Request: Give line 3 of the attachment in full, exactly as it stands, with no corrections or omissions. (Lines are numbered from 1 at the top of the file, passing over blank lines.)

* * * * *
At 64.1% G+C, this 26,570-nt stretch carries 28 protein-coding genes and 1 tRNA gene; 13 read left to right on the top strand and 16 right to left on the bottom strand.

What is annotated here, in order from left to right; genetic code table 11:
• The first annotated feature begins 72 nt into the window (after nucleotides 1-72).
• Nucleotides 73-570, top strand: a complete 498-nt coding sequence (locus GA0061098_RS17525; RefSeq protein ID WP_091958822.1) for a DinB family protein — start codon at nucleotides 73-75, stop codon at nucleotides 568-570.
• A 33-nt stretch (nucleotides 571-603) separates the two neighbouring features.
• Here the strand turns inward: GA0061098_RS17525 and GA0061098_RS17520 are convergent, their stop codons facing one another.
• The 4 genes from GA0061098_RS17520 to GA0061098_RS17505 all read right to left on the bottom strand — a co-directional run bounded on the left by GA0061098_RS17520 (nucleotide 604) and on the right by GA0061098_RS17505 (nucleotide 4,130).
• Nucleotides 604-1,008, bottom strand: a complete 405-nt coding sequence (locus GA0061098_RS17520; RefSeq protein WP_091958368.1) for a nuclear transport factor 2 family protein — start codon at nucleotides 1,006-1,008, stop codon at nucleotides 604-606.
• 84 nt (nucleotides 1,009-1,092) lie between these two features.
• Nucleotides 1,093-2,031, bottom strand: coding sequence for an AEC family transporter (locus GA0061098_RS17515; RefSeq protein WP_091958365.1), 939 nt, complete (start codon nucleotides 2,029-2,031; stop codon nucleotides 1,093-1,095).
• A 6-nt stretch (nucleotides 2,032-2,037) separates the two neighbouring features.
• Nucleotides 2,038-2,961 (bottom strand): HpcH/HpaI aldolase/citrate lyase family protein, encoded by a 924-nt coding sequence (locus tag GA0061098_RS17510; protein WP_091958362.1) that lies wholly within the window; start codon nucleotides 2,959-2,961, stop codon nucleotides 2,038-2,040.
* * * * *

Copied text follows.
• The first annotated feature begins 72 nt into the window (after nucleotides 1-72).